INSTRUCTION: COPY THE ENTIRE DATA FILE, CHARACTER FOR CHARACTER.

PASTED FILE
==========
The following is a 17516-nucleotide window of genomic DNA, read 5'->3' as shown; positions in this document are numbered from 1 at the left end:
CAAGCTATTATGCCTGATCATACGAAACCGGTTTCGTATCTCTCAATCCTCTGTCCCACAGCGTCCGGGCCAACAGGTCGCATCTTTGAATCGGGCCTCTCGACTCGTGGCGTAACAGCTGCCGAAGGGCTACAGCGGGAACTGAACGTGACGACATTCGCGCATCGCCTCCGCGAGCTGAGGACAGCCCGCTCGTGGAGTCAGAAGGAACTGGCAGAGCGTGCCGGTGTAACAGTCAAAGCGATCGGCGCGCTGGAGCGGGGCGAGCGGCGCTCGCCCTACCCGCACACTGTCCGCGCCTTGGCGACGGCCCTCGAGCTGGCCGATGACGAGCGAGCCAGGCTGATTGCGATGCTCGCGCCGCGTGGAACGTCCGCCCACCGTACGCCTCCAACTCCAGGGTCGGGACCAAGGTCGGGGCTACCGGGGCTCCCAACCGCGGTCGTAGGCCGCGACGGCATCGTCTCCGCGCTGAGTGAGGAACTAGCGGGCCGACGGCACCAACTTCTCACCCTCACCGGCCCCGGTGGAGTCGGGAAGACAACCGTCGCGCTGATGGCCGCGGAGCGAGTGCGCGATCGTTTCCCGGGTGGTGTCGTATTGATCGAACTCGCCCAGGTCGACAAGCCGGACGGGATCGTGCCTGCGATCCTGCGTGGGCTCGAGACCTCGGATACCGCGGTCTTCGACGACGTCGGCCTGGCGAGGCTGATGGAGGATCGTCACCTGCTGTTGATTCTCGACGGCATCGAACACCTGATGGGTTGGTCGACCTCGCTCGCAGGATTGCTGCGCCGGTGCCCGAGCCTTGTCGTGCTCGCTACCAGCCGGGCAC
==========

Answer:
The following is a 17516-nucleotide window of genomic DNA, read 5'->3' as shown; positions in this document are numbered from 1 at the left end:
CAAGCTATTATGCCTGATCATACGAAACCGGTTTCGTATCTCTCAATCCTCTGTCCCACAGCGTCCGGGCCAACAGGTCGCATCTTTGAATCGGGCCTCTCGACTCGTGGCGTAACAGCTGCCGAAGGGCTACAGCGGGAACTGAACGTGACGACATTCGCGCATCGCCTCCGCGAGCTGAGGACAGCCCGCTCGTGGAGTCAGAAGGAACTGGCAGAGCGTGCCGGTGTAACAGTCAAAGCGATCGGCGCGCTGGAGCGGGGCGAGCGGCGCTCGCCCTACCCGCACACTGTCCGCGCCTTGGCGACGGCCCTCGAGCTGGCCGATGACGAGCGAGCCAGGCTGATTGCGATGCTCGCGCCGCGTGGAACGTCCGCCCACCGTACGCCTCCAACTCCAGGGTCGGGACCAAGGTCGGGGCTACCGGGGCTCCCAACCGCGGTCGTAGGCCGCGACGGCATCGTCTCCGCGCTGAGTGAGGAACTAGCGGGCCGACGGCACCAACTTCTCACCCTCACCGGCCCCGGTGGAGTCGGGAAGACAACCGTCGCGCTGATGGCCGCGGAGCGAGTGCGCGATCGTTTCCCGGGTGGTGTCGTATTGATCGAACTCGCCCAGGTCGACAAGCCGGACGGGATCGTGCCTGCGATCCTGCGTGGGCTCGAGACCTCGGATACCGCGGTCTTCGACGACGTCGGCCTGGCGAGGCTGATGGAGGATCGTCACCTGCTGTTGATTCTCGACGGCATCGAACACCTGATGGGTTGGTCGACCTCGCTCGCAGGATTGCTGCGCCGGTGCCCGAGCCTTGTCGTGCTCGCTACCAGCCGGGCAC